Perhaps one of the loudest unspoken messages from the SharePoint conference held recently in Seattle was the need for information architects and managers to work more closely with their user interface (UI) and technology-focused counterparts. Thanks to the Internet, we are unlikely to see a downturn in the market for digital information in the foreseeable future. But the methods used to classify, manage and access information are still dominated by techniques taken from the physical world of information – paper and its storage methods: micro (books) and macro (libraries).
Let’s pick on ‘The Fileplan’
A common scenario I see in organisations, especially government ones, is the use of a fileplan to store and access content. Here’s the definition of a fileplan, courtesy of ‘Developing a Fileplan for Local Government‘ (UK) (My comments in brackets):
¨The fileplan will be a hierarchical structure of classes starting with a number of broad functional categories. These categories will be sub-divided and perhaps divided again until folders are created at the lowest level. These folders, confusingly called files in paper record management systems (hence the term ‘fileplan’), are the containers in which either paper records or electronic documents are stored.¨
And why do we need fileplans
¨An important purpose of the fileplan is to link the documents and records to an appropriate retention schedule.¨
Really? Just how many different retention schedules does an organisation need to have? One per lowest-level folder? I doubt that. Let’s create a (very) simple fileplan: Geography – Business Unit – Activity
Taking 3 geographies, 3 business units and 3 activities. These are the folders you end up with:
So we have 27 different locations to cover 3 geographies with 3 departments and 3 activities. Now scale this up for your organisation. How many different folders do you end up with?
The ultimate killer with this scenario? There isn’t any content in the first 2 levels of the hierarchy. You’ve got to navigate through 3 levels before you can even start to find what you are looking for. This is because a librarian approach is used for storing and locating information:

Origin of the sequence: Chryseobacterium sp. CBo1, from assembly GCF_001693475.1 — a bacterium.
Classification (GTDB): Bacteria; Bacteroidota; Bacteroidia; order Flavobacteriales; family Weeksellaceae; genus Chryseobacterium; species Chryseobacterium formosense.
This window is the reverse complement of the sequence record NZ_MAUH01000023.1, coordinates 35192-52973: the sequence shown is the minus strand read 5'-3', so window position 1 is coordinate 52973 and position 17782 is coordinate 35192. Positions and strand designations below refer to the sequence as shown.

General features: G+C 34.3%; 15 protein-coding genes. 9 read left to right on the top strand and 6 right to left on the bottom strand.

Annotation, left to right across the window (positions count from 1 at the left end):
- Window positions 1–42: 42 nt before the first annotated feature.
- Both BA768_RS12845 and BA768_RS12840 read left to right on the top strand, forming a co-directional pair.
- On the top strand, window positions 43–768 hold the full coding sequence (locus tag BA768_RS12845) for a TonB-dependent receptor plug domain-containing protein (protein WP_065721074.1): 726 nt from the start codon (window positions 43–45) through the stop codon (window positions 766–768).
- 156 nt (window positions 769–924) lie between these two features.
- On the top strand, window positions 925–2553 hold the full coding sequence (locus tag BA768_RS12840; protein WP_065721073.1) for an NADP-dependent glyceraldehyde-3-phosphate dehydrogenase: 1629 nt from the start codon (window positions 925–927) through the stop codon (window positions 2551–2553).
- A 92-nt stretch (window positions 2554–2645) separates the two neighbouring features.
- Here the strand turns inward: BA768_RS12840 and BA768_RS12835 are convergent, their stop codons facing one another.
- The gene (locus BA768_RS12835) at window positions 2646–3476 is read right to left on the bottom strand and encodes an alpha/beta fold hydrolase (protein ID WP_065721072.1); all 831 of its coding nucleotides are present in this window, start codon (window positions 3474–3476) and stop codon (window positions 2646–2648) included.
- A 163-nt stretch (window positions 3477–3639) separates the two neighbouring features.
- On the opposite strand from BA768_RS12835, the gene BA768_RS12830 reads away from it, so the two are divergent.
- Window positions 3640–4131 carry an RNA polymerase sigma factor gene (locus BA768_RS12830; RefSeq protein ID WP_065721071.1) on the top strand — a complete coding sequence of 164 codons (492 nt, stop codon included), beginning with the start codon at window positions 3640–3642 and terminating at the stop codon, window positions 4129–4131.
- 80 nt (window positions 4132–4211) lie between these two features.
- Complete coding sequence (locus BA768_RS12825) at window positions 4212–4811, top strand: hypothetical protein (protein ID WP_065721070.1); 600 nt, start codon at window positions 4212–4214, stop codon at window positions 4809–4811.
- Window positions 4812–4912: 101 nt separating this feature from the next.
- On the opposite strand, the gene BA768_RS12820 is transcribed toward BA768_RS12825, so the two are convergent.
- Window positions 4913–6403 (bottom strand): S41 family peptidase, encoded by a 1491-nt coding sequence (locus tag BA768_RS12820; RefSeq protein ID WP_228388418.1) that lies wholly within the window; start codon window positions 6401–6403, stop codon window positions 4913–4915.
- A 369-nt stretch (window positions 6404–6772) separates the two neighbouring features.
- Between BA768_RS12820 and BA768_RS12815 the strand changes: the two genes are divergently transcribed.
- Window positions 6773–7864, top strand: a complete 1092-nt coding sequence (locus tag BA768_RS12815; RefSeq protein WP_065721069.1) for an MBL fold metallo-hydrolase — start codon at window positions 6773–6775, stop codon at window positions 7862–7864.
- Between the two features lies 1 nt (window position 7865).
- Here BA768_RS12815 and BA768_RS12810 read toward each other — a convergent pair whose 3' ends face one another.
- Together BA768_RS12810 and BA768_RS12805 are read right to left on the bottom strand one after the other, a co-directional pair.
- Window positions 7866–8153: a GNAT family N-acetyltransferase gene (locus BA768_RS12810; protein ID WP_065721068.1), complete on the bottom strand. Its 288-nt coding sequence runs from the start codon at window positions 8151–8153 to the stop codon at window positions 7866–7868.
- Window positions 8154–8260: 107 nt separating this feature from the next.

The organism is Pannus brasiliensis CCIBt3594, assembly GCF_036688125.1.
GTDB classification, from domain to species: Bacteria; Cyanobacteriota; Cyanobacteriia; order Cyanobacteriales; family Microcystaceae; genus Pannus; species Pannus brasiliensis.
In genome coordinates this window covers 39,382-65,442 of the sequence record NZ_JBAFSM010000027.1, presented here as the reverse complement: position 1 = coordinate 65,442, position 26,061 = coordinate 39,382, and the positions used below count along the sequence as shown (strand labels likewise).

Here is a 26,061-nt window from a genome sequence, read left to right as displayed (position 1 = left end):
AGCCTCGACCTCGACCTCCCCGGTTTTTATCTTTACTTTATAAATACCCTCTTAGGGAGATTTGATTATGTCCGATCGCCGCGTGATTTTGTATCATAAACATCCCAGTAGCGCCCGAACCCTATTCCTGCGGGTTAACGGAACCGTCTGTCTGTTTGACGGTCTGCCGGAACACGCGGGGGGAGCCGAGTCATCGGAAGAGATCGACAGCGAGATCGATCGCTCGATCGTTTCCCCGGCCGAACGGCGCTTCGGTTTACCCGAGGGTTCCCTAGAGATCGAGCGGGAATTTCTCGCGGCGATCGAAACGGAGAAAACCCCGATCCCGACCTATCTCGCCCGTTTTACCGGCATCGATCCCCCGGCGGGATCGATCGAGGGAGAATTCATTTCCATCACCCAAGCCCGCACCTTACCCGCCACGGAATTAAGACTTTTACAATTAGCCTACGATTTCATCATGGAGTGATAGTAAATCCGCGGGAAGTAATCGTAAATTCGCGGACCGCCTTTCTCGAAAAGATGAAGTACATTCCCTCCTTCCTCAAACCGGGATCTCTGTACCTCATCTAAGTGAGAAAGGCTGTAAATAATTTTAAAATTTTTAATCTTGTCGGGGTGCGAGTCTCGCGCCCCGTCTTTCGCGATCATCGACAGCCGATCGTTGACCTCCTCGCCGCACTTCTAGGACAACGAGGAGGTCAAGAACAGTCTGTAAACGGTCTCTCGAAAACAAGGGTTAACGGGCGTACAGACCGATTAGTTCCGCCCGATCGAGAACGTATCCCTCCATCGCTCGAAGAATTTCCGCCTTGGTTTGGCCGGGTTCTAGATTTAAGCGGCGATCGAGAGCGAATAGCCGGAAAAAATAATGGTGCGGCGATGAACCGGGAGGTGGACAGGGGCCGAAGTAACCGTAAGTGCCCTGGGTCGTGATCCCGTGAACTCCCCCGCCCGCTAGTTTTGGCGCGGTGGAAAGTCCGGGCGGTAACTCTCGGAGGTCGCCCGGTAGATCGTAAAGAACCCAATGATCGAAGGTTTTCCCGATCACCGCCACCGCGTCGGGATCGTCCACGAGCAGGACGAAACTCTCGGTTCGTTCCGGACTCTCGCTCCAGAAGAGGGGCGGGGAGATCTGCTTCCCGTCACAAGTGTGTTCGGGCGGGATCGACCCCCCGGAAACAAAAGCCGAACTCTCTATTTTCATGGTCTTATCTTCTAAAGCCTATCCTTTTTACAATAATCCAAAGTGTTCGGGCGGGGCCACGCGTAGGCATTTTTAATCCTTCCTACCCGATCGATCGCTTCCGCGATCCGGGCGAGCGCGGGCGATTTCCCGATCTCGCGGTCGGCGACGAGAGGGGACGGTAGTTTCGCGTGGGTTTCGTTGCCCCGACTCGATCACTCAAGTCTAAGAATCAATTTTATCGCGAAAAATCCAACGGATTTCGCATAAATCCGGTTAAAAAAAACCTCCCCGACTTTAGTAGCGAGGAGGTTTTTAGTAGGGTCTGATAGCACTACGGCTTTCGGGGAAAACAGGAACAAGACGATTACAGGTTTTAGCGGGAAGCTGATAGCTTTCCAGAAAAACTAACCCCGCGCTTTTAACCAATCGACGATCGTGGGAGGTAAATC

Go upstairs, ‘Technology’ section is on the left, you’ll find ‘Computing’ about halfway along. Third shelf up is ‘Programming Languages’, books organised alphabetically by author…
In the physical world, we can’t do a ‘Beam me up, Scotty!‘ and magically arrive at the shelf containing the book containing the page(s) we want. But in the digital world, we can. If fans of the fileplan designed Google’s navigation, it might look something like this:
And they probably wouldn’t include the search box on the first two pages. Fortunately for everyone who uses the Internet to search for information, Google took the ‘Beam me up, Scotty!’ approach.
The fileplan approach causes problems for everyone. Authors have to find ‘the right’ location to put their stuff. If they are working on anything remotely ambiguous, it is unlikely there will be one clear option. That’s why everyone ends up defaulting to the ‘projects’ folder (‘miscellaneous’ is another popular destination). Search engines that use URL depth algorithms (such as PageRank) struggle to identify relevant content – is the folder ‘Finance’ more important than a document called ‘Finance’ that is two levels deeper in the hierarchy buried under Projects/Miscellaneous? If someone is searching for documents about France, are documents located in the France folder hierarchy more important than documents containing references to France that have been stored in the UK hierarchy? Authors don’t know where to put their stuff, and searchers can’t find it. What about those all important retention schedules? They might be different for different geographies (governments don’t seem to agree or standardise on anything much, globally) but then what? Do all of Finance docs have a different retention schedule to all of IT? Within Finance, do different teams have different retention schedules? (Quite possibly – certain financial documents need storing for specific periods of time). Current solution? Sub-divide and conquer, i.e. create yet another level of abstraction in the fileplan… I have seen solutions where users have to navigate through 6 levels before reaching a folder that contains any content.